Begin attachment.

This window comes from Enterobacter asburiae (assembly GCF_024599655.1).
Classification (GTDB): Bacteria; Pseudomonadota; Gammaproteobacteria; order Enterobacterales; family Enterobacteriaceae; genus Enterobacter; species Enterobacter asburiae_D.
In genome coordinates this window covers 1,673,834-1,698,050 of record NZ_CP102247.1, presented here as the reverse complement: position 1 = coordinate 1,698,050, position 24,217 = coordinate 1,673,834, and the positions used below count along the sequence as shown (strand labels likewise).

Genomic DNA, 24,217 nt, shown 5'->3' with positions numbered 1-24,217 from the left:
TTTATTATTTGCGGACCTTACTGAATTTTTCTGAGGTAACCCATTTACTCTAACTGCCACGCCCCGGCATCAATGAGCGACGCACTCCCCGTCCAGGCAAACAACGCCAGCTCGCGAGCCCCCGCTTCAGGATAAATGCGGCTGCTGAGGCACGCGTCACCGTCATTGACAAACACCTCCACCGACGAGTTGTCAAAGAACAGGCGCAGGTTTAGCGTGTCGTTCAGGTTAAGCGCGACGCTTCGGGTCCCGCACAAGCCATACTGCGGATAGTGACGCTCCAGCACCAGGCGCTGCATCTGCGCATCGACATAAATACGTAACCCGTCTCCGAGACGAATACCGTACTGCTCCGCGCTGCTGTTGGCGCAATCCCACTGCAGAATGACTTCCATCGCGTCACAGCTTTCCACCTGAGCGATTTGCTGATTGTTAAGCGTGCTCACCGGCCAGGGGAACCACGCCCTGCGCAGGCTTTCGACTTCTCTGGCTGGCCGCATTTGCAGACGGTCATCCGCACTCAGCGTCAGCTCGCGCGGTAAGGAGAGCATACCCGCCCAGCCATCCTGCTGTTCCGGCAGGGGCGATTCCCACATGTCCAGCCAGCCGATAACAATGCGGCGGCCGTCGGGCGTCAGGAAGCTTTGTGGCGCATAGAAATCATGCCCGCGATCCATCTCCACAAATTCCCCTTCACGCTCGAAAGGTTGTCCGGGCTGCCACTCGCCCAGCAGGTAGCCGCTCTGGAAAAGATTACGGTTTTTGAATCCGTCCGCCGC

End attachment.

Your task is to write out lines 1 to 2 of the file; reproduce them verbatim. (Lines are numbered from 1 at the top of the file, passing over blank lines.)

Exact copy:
This window comes from Enterobacter asburiae (assembly GCF_024599655.1).
Classification (GTDB): Bacteria; Pseudomonadota; Gammaproteobacteria; order Enterobacterales; family Enterobacteriaceae; genus Enterobacter; species Enterobacter asburiae_D.